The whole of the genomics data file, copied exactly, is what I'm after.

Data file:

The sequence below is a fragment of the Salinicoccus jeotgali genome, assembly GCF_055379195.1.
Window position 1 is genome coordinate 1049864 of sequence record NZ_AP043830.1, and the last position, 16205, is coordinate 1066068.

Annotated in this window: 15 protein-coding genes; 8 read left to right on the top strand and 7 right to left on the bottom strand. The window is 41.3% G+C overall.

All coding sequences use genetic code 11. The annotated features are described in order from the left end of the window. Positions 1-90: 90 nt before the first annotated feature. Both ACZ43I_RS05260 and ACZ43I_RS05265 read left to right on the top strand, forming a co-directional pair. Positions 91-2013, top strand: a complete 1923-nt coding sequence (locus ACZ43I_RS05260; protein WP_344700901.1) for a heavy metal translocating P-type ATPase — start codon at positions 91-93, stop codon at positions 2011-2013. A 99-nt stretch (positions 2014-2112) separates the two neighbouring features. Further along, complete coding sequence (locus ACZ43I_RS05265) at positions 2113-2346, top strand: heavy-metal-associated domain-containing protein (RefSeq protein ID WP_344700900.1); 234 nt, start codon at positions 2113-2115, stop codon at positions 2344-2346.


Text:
The sequence below is a fragment of the Salinicoccus jeotgali genome, assembly GCF_055379195.1.
Window position 1 is genome coordinate 1049864 of sequence record NZ_AP043830.1, and the last position, 16205, is coordinate 1066068.

Annotated in this window: 15 protein-coding genes; 8 read left to right on the top strand and 7 right to left on the bottom strand. The window is 41.3% G+C overall.

All coding sequences use genetic code 11. The annotated features are described in order from the left end of the window. Positions 1-90: 90 nt before the first annotated feature. Both ACZ43I_RS05260 and ACZ43I_RS05265 read left to right on the top strand, forming a co-directional pair. Positions 91-2013, top strand: a complete 1923-nt coding sequence (locus ACZ43I_RS05260; protein WP_344700901.1) for a heavy metal translocating P-type ATPase — start codon at positions 91-93, stop codon at positions 2011-2013. A 99-nt stretch (positions 2014-2112) separates the two neighbouring features. Further along, complete coding sequence (locus ACZ43I_RS05265) at positions 2113-2346, top strand: heavy-metal-associated domain-containing protein (RefSeq protein ID WP_344700900.1); 234 nt, start codon at positions 2113-2115, stop codon at positions 2344-2346.